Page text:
What is true is that all the artists were united by a desire to explore the landscape as a manifestation of their personal ways of seeing it, rather than showing a representational view of the natural lie of the land or geography. “These different approaches shape our understanding of the land we live on, its relationship to identity, place, time, and to the politics of land and its representation. these artistic intentions are contrasting throughout the exhibition.
Artists who are responding to the landscape as a spiritual space tend to a view of the landscape from the inside. They inhabit the space and their artistic sensibilities result from feeling the presence of the earth. Light, texture and detail are important and viewpoints are often close. On the other hand, artists commenting on the ways in which class, economics and culture shape the landscape tend to look from the outside.” Their work often includes evidence of human activity – people, buildings, ruins, pylons – suggesting the landscape is not picturesque, but instead represents a collision of ideologies. Crisscrossed with transport networks, industrial and housing developments they depict the land as constantly evolving to take account of human need.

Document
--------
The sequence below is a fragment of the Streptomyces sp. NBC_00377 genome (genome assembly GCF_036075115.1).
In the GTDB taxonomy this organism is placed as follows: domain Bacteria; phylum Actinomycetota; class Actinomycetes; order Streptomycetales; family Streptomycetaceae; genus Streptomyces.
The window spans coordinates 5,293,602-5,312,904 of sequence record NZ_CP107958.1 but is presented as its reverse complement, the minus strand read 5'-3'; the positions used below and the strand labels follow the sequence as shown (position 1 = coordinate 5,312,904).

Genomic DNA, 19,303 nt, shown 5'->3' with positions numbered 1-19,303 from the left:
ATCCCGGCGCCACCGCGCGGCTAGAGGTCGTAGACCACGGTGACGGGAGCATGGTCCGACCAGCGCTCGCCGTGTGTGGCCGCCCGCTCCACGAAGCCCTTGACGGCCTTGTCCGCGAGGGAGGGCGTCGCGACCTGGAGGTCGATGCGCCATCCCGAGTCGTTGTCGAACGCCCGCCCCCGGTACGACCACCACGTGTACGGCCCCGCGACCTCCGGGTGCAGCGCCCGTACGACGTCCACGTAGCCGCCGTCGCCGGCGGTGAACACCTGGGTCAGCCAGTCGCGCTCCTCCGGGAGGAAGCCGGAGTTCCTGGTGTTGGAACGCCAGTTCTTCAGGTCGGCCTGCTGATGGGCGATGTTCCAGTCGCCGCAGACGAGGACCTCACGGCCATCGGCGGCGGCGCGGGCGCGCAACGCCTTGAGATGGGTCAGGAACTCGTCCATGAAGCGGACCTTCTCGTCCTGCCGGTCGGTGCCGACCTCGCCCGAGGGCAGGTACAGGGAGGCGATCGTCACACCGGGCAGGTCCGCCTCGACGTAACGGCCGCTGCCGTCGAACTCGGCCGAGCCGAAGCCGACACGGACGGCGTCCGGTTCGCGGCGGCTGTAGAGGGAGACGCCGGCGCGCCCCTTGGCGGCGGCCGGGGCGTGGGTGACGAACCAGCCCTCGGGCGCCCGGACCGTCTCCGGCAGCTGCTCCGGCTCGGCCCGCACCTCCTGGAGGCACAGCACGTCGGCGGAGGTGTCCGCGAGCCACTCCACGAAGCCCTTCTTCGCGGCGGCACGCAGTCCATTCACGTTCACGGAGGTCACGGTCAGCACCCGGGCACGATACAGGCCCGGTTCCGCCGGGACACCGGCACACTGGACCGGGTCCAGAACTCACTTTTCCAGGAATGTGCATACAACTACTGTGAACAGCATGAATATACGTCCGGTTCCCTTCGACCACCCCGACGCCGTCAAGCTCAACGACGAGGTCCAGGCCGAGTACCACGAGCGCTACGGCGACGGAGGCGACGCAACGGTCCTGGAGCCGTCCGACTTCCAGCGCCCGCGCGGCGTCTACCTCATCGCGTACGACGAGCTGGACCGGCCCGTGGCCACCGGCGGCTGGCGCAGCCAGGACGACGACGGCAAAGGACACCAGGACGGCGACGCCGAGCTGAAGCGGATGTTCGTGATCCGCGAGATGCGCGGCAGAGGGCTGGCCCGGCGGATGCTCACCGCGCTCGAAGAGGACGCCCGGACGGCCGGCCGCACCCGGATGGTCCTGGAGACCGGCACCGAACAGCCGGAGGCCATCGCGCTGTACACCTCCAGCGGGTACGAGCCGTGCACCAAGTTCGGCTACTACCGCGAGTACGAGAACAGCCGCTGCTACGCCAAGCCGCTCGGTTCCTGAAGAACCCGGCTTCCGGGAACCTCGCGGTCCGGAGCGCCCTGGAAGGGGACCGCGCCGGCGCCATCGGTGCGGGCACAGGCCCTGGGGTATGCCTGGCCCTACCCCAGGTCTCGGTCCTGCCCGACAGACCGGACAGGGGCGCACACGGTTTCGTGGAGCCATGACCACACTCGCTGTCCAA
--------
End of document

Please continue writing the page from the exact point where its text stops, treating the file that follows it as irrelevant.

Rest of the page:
Themes of the artworks include impermanence, permanence, human intervention, and how the land recovers from industrial activity. Three photographers explore the social impact of The Troubles in Northern Ireland, each in their own way. Clare Woods and Ben Rivers explore strange worlds hidden within our own.
The photographers used various tools from, large format cameras to DSLRs. Simon Roberts, who photographed an election campaign among other things, bought a campervan and photographed standing on its roof. Donovan Wylie went even higher, using only a helicopter to photograph the borderland watchtowers in Northern Ireland. Mishka Henner, whose aim is to really, deeply understand the landscape, used software like Google Earth and Street View to search out what is hidden rather than just photographing what is easily seen.
Some of the scenes shown in the exhibition no longer exist. Donovan Wylie’s watchtowers were demolished by the British government as part of their demilitarisation of Northern Ireland. Trees have been chopped down. Open spaces have been built on. What we’re offered are scenes captured at a moment in time, a few of which have now changed beyond recognition. We’re also offered views of an industrial life that is increasingly in decline. Images of people at the seaside, made in an era of greater innocence, foretell a changing political and military climate, with bombers flying over the heads of the oblivious bathers.